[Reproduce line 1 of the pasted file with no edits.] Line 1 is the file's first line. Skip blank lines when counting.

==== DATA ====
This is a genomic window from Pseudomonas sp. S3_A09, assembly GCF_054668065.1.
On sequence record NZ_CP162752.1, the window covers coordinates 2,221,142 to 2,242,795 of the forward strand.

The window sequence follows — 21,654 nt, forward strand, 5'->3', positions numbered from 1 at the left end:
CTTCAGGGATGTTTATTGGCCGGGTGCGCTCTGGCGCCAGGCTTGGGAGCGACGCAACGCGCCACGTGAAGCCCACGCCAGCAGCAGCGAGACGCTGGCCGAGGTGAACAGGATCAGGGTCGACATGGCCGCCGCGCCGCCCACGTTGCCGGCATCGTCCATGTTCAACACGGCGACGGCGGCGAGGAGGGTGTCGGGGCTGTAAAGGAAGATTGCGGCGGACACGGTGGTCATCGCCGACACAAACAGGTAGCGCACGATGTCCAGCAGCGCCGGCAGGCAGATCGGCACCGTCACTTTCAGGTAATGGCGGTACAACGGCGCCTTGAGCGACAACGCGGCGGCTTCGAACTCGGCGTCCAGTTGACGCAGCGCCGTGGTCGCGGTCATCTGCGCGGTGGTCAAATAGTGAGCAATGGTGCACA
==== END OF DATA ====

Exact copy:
This is a genomic window from Pseudomonas sp. S3_A09, assembly GCF_054668065.1.